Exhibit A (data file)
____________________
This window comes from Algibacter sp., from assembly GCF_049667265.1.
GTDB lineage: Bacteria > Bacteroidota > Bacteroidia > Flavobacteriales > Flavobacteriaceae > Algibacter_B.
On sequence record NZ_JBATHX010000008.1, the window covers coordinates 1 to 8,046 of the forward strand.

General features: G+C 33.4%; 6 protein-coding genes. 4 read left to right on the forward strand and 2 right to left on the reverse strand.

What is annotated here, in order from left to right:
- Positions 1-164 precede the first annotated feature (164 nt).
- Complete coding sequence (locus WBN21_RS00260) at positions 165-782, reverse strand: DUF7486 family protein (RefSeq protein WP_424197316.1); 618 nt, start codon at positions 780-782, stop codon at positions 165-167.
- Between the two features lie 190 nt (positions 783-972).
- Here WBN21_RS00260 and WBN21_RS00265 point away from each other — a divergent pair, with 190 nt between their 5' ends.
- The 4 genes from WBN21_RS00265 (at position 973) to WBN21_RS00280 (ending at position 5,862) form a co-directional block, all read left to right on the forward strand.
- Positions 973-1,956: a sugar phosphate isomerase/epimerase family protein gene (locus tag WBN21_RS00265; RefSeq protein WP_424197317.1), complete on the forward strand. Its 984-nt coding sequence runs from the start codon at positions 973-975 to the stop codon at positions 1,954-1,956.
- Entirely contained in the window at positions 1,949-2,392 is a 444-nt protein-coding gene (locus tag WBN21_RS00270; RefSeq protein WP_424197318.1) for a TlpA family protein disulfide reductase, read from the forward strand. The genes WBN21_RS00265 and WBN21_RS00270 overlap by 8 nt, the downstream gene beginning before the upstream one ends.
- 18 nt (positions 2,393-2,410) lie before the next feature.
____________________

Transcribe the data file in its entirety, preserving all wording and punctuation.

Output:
This window comes from Algibacter sp., from assembly GCF_049667265.1.
GTDB lineage: Bacteria > Bacteroidota > Bacteroidia > Flavobacteriales > Flavobacteriaceae > Algibacter_B.
On sequence record NZ_JBATHX010000008.1, the window covers coordinates 1 to 8,046 of the forward strand.

General features: G+C 33.4%; 6 protein-coding genes. 4 read left to right on the forward strand and 2 right to left on the reverse strand.

What is annotated here, in order from left to right:
- Positions 1-164 precede the first annotated feature (164 nt).
- Complete coding sequence (locus WBN21_RS00260) at positions 165-782, reverse strand: DUF7486 family protein (RefSeq protein WP_424197316.1); 618 nt, start codon at positions 780-782, stop codon at positions 165-167.
- Between the two features lie 190 nt (positions 783-972).
- Here WBN21_RS00260 and WBN21_RS00265 point away from each other — a divergent pair, with 190 nt between their 5' ends.
- The 4 genes from WBN21_RS00265 (at position 973) to WBN21_RS00280 (ending at position 5,862) form a co-directional block, all read left to right on the forward strand.
- Positions 973-1,956: a sugar phosphate isomerase/epimerase family protein gene (locus tag WBN21_RS00265; RefSeq protein WP_424197317.1), complete on the forward strand. Its 984-nt coding sequence runs from the start codon at positions 973-975 to the stop codon at positions 1,954-1,956.
- Entirely contained in the window at positions 1,949-2,392 is a 444-nt protein-coding gene (locus tag WBN21_RS00270; RefSeq protein WP_424197318.1) for a TlpA family protein disulfide reductase, read from the forward strand. The genes WBN21_RS00265 and WBN21_RS00270 overlap by 8 nt, the downstream gene beginning before the upstream one ends.
- 18 nt (positions 2,393-2,410) lie before the next feature.